III. Against secessionists who:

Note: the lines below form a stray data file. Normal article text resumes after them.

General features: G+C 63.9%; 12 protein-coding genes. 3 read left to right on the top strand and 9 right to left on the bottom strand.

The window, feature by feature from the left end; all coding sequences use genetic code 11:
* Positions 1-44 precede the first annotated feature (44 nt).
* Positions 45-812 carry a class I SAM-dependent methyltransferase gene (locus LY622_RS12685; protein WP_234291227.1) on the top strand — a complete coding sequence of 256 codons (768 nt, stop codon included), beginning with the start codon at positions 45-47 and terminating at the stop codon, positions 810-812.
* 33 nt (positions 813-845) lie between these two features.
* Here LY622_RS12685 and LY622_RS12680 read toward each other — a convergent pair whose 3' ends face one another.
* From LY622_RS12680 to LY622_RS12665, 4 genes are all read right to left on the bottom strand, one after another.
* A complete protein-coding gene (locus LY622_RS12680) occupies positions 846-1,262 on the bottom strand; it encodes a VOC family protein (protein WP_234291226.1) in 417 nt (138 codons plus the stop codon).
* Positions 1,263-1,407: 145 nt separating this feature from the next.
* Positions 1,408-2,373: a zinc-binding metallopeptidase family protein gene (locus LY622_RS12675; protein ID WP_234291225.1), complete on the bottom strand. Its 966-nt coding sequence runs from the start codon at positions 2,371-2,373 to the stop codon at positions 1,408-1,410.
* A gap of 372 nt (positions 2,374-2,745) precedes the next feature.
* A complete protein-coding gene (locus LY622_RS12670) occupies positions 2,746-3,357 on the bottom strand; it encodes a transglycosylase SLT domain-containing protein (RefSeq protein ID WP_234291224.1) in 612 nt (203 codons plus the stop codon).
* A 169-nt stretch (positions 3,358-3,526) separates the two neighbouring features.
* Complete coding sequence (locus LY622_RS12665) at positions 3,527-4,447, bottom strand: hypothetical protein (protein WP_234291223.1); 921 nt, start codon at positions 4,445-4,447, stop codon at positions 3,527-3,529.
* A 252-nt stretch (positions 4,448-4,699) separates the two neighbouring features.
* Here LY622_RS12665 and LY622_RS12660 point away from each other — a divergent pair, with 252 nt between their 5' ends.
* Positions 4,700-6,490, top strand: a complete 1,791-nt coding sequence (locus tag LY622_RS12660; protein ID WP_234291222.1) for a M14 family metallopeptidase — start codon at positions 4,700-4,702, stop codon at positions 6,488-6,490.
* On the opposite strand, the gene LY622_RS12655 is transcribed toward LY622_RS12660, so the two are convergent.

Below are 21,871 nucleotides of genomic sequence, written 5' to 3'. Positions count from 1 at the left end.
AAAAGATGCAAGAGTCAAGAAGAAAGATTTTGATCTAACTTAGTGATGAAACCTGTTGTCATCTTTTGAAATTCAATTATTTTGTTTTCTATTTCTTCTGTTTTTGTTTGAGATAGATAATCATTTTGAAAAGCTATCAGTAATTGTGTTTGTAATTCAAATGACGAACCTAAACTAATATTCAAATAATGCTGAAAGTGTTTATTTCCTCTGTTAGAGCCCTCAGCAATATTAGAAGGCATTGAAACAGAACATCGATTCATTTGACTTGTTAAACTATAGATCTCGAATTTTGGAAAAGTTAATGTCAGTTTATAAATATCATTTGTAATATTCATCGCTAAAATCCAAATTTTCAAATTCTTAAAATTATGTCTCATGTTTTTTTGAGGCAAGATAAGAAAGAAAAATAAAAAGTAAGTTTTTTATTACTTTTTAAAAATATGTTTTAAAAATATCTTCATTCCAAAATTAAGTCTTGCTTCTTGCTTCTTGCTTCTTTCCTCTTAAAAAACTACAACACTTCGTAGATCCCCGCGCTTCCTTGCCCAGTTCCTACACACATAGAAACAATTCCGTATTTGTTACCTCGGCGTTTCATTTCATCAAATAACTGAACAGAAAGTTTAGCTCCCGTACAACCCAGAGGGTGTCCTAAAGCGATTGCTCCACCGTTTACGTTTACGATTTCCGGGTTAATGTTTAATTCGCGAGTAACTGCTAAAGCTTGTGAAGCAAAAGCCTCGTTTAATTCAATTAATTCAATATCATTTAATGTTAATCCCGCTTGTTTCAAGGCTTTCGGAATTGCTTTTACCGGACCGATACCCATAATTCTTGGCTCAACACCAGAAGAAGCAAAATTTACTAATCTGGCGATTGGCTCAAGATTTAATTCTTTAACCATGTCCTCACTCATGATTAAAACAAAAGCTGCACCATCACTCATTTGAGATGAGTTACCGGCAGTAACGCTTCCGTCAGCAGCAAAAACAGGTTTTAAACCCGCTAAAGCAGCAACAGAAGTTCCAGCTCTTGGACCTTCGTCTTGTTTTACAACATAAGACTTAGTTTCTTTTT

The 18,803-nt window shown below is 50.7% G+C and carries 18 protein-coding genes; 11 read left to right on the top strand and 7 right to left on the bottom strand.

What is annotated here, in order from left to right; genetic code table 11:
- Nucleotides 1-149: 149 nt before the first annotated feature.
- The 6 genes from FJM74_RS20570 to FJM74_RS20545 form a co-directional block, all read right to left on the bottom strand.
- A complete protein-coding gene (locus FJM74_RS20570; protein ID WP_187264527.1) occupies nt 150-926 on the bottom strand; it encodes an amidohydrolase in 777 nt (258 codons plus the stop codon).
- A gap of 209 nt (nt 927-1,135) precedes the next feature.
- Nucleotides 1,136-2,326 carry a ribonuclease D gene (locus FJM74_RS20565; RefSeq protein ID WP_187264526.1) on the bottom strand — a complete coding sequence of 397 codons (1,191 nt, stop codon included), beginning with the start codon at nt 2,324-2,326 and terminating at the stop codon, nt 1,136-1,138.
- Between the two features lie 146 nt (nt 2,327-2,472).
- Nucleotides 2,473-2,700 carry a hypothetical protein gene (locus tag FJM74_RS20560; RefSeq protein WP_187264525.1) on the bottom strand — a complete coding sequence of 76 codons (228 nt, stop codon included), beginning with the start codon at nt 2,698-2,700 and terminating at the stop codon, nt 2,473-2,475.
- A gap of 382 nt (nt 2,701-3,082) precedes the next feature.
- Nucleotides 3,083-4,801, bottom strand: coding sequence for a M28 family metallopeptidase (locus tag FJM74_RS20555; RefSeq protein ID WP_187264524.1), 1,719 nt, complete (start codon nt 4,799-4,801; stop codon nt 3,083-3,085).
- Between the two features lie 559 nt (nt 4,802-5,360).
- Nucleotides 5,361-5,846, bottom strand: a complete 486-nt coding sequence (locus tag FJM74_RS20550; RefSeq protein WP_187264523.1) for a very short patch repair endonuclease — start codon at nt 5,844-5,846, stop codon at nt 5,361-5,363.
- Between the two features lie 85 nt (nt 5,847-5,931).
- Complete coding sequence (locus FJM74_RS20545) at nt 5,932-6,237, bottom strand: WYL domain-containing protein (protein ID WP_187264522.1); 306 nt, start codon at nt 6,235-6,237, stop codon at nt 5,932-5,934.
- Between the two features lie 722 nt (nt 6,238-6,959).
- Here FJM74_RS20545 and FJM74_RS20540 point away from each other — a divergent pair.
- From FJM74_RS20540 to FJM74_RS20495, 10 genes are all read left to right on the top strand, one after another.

John’s other purpose in writing this is letter is to counter the ideas and false teachings created by these secessionists and at the same time comfort those who stayed behind in the church. Those who stayed behind were shaken by these heretics. He starts out by saying, ‘that which was from the beginning.’ Here, he is talking about the message and person of the Gospel, Jesus. We have a reference to Jesus’ eternality here; this was the beginning before the beginning. That which we have heard, which we have seen with our eyes; the present perfect tense; here, he is speaking as an apostle. It is that which he had seen with his own eye, which he looked upon and had touched with his own hands. In each step he goes closer and thus he progresses to a climax from hearing, to seeing and then to touching. He is saying that our faith is a historical faith. We believe that Jesus really lived and really died and that our faith depends on historical events that truly happened. The light was manifested and we apostles saw it and testify to it and proclaim to you the eternal life. We bear witness to this and announce this eternal life to you which was from the Father. This eternal life was Jesus who was with the Father. In verse 3 John is emphasizing again that they have seen it and heard it and now proclaim it to them. John is saying that you got the message of Jesus Christ from them, the apostles in order that you might have fellowship with them. This is the apostolic witness of Jesus and the Gospel. And these people who have left the community have rejected the apostle’s testimony and the apostle witness and their teachings of Jesus. They don’t know God. The apostle’s teaching is in the Bible; it is the books of the New Testament. If you depart from this Biblical Scriptural witness, you can’t have fellowship with God. Note that fellow in verse 3 means salvation. The Greek here refers to a partnership with God. This fellowship is a partnership with God and it refers to being saved.